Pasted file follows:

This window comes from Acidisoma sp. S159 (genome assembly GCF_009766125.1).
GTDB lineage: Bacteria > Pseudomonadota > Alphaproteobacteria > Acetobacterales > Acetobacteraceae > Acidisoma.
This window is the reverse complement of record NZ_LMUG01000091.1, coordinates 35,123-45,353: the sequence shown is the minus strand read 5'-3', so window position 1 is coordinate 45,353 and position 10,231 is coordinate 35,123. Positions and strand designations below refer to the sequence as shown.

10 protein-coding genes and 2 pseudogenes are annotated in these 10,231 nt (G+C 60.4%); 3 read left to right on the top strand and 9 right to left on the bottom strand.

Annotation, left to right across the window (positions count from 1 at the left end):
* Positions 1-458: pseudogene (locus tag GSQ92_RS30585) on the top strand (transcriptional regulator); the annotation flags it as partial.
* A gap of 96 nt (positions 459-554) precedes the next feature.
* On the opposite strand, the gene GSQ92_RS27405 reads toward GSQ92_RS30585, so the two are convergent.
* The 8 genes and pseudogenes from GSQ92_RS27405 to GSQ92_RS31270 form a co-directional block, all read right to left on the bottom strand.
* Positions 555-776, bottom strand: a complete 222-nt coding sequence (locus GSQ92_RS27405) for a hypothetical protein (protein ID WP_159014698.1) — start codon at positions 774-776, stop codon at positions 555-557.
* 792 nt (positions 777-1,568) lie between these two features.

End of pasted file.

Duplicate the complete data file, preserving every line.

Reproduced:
This window comes from Acidisoma sp. S159 (genome assembly GCF_009766125.1).
GTDB lineage: Bacteria > Pseudomonadota > Alphaproteobacteria > Acetobacterales > Acetobacteraceae > Acidisoma.
This window is the reverse complement of record NZ_LMUG01000091.1, coordinates 35,123-45,353: the sequence shown is the minus strand read 5'-3', so window position 1 is coordinate 45,353 and position 10,231 is coordinate 35,123. Positions and strand designations below refer to the sequence as shown.

10 protein-coding genes and 2 pseudogenes are annotated in these 10,231 nt (G+C 60.4%); 3 read left to right on the top strand and 9 right to left on the bottom strand.

Annotation, left to right across the window (positions count from 1 at the left end):
* Positions 1-458: pseudogene (locus tag GSQ92_RS30585) on the top strand (transcriptional regulator); the annotation flags it as partial.
* A gap of 96 nt (positions 459-554) precedes the next feature.
* On the opposite strand, the gene GSQ92_RS27405 reads toward GSQ92_RS30585, so the two are convergent.
* The 8 genes and pseudogenes from GSQ92_RS27405 to GSQ92_RS31270 form a co-directional block, all read right to left on the bottom strand.
* Positions 555-776, bottom strand: a complete 222-nt coding sequence (locus GSQ92_RS27405) for a hypothetical protein (protein ID WP_159014698.1) — start codon at positions 774-776, stop codon at positions 555-557.
* 792 nt (positions 777-1,568) lie between these two features.